In the past ten years, the concept of nexus has changed significantly. Many states, in their push to collect more revenues from online transactions, have redefined nexus for their own state taxation purposes. Thus, the Wayfair ruling was necessary to create a, more or less, standardized system of sales taxation.

Online Sales Tax and Small Businesses

Unlike behemoth ecommerce entities, there are tens of thousands of online resellers across the country that are small businesses, often with a micro-sized staff. While under most state’s implementation of Wayfair sales tax systems, these businesses (with low revenues) are not obligated to collect and report sales taxes in all of the states where their customers are. However, they are still required to report their sales to these states.

Overall Sales Tax Complexities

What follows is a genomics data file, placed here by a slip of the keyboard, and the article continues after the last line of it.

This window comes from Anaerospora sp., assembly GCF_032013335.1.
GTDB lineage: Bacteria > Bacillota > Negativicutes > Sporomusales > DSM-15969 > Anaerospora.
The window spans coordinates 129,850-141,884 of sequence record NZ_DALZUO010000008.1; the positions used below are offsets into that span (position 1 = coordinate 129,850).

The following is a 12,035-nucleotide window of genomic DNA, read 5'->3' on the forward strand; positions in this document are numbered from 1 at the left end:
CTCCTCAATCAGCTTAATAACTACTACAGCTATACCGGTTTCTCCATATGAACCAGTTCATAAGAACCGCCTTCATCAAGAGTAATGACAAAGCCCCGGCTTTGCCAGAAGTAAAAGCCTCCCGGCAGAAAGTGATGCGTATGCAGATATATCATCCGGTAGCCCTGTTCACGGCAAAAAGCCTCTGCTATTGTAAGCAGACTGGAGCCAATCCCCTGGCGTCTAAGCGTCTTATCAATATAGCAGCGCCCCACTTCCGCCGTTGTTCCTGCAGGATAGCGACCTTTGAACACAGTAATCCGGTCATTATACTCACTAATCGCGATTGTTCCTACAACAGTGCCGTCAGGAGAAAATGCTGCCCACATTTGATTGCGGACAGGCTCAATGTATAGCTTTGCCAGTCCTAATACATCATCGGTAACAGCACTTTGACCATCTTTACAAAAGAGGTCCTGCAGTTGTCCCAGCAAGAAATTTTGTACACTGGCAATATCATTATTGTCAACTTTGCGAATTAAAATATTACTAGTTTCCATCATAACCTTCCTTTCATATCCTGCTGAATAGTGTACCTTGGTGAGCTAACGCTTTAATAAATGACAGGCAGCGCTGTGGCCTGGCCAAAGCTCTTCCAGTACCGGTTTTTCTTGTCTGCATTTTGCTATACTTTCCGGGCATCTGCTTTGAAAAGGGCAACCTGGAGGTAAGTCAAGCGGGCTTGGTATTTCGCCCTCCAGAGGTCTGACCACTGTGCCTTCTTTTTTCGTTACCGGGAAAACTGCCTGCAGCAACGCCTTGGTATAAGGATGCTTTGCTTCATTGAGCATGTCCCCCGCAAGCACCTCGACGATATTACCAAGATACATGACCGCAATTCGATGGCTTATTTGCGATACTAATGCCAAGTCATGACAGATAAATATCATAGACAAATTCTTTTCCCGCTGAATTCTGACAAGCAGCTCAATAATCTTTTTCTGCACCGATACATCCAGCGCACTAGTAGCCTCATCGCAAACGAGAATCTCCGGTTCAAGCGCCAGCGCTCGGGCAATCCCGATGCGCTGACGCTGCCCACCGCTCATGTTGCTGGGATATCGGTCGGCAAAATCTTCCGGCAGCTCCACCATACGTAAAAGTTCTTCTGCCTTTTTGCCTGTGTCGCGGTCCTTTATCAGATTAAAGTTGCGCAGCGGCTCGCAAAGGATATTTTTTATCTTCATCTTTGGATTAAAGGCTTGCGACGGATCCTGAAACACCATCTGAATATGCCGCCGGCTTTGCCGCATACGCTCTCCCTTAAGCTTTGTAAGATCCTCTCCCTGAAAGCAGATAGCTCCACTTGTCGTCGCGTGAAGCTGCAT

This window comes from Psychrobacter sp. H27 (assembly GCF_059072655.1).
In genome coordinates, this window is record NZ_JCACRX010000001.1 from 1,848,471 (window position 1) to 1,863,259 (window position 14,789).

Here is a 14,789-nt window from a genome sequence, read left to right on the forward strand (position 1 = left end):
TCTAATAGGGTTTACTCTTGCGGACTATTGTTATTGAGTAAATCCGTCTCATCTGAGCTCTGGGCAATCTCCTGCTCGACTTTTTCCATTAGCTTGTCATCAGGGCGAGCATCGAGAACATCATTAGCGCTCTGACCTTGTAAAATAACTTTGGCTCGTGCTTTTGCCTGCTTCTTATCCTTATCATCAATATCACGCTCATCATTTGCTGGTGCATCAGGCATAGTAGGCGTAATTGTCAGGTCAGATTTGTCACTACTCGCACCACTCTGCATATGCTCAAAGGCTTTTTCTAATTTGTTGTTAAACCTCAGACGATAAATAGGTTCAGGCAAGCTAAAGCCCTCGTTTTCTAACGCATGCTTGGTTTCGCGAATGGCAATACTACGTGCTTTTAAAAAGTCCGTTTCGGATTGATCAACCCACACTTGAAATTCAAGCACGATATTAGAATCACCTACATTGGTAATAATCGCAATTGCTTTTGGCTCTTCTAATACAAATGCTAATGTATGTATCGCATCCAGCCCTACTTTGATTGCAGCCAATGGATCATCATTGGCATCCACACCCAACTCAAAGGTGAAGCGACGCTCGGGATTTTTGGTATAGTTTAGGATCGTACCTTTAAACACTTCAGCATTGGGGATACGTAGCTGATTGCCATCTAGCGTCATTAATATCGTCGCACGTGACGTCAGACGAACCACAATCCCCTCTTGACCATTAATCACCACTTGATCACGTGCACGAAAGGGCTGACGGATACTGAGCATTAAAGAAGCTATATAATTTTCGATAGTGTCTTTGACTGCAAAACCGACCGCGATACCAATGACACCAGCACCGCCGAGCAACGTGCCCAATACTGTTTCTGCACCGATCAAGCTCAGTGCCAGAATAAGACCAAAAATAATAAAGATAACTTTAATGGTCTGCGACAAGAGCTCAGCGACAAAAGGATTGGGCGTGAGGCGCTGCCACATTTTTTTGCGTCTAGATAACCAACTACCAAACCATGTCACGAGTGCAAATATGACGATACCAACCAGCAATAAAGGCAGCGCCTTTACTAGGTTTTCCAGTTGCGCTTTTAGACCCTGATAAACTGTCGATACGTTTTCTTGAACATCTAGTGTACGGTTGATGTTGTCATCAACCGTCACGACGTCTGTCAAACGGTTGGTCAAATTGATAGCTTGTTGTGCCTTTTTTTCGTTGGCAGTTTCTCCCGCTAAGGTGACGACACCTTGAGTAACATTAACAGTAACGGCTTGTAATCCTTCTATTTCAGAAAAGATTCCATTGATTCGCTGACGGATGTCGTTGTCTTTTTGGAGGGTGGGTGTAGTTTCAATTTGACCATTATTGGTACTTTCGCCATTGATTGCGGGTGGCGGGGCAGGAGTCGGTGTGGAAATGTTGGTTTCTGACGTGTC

The challenges of sales and use taxes can snowball quickly, and the penalties can, too. Just as many small business owners turn to their public accountant to help them with payroll and wage reporting laws, there is a broad market for these professionals to provide sales tax compliance services for their clients.

For the smallest of retailers, keeping up with the occasionally changing sales tax rate in their area is fairly simple, and small business accounting systems are designed so that they can easily make these changes. But when the business gets larger and faces the challenges of reporting and collecting sales taxes across many jurisdictions and states, it is necessary to implement a more proactive approach to sales tax compliance.

An automated sales tax solution that integrates with their online accounting, point-of-sale, or ecommerce systems is now an essential tool for online sellers. Fortunately, this is included in most online sales platforms.

Sales Tax is Not Just for Retailers